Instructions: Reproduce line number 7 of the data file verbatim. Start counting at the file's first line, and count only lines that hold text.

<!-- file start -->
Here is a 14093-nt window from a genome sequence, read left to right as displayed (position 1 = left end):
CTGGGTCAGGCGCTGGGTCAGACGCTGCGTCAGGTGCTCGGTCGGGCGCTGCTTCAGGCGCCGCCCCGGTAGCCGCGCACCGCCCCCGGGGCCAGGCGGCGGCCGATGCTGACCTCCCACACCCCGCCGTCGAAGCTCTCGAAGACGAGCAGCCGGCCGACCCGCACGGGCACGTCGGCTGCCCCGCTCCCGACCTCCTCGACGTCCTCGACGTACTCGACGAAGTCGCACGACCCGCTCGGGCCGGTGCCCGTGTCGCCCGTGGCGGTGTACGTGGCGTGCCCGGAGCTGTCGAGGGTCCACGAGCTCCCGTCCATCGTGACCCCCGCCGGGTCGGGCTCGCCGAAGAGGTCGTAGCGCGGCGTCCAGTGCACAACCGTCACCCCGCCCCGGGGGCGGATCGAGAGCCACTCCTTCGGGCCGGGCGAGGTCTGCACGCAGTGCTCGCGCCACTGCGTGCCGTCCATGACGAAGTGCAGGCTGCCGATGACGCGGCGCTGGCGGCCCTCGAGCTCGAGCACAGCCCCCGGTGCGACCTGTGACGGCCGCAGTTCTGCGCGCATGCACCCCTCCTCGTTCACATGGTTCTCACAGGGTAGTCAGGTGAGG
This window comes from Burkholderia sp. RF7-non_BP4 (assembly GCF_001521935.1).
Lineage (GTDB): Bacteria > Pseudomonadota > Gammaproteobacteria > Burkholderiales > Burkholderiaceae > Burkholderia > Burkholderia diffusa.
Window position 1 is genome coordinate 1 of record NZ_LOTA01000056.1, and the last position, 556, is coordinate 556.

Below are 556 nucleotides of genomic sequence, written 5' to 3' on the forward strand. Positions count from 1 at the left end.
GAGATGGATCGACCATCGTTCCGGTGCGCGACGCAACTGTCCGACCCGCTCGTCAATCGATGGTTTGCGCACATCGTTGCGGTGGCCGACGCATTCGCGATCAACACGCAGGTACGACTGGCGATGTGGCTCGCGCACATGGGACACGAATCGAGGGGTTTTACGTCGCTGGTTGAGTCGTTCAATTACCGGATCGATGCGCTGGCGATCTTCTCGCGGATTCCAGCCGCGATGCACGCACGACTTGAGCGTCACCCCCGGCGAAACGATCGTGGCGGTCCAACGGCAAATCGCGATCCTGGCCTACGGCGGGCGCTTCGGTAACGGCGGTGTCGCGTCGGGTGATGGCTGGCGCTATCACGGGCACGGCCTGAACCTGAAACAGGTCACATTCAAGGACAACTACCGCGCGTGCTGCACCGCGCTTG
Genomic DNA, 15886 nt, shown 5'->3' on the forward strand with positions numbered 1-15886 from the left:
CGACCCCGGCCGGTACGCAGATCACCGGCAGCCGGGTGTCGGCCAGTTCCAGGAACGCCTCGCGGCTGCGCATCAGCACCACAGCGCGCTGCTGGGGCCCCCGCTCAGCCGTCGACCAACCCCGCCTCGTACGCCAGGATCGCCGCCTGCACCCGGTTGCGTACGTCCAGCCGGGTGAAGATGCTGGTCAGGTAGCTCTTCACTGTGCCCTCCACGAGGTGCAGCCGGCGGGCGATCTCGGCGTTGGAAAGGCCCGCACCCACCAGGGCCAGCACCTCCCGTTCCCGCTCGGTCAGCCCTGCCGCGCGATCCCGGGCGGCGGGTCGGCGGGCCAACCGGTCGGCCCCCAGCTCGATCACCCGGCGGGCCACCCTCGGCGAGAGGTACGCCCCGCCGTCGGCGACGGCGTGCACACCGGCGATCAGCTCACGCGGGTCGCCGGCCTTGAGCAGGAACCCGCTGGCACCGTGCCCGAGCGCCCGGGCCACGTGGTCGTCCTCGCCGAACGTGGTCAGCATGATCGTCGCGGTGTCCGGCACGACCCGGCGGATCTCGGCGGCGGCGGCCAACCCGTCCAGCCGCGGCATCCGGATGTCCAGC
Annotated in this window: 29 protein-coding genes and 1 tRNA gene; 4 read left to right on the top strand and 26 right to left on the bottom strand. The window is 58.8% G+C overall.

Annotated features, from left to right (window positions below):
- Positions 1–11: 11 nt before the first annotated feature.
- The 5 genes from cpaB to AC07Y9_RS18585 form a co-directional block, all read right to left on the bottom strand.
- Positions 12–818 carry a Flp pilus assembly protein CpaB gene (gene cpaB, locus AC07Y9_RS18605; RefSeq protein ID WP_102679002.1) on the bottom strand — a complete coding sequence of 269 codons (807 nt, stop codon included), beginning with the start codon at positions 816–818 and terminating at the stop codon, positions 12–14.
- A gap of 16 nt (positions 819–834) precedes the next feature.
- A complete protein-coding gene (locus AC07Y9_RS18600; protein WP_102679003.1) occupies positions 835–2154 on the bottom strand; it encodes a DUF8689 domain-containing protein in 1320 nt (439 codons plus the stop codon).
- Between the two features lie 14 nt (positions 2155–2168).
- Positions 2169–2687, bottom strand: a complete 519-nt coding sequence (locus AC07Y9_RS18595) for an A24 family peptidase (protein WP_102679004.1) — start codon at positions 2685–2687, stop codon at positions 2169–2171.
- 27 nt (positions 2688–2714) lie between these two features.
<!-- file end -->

GAGATGGATCGACCATCGTTCCGGTGCGCGACGCAACTGTCCGACCCGCTCGTCAATCGATGGTTTGCGCACATCGTTGCGGTGGCCGACGCATTCGCGATCAACACGCAGGTACGACTGGCGATGTGGCTCGCGCACATGGGACACGAATCGAGGGGTTTTACGTCGCTGGTTGAGTCGTTCAATTACCGGATCGATGCGCTGGCGATCTTCTCGCGGATTCCAGCCGCGATGCACGCACGACTTGAGCGTCACCCCCGGCGAAACGATCGTGGCGGTCCAACGGCAAATCGCGATCCTGGCCTACGGCGGGCGCTTCGGTAACGGCGGTGTCGCGTCGGGTGATGGCTGGCGCTATCACGGGCACGGCCTGAACCTGAAACAGGTCACATTCAAGGACAACTACCGCGCGTGCTGCACCGCGCTTG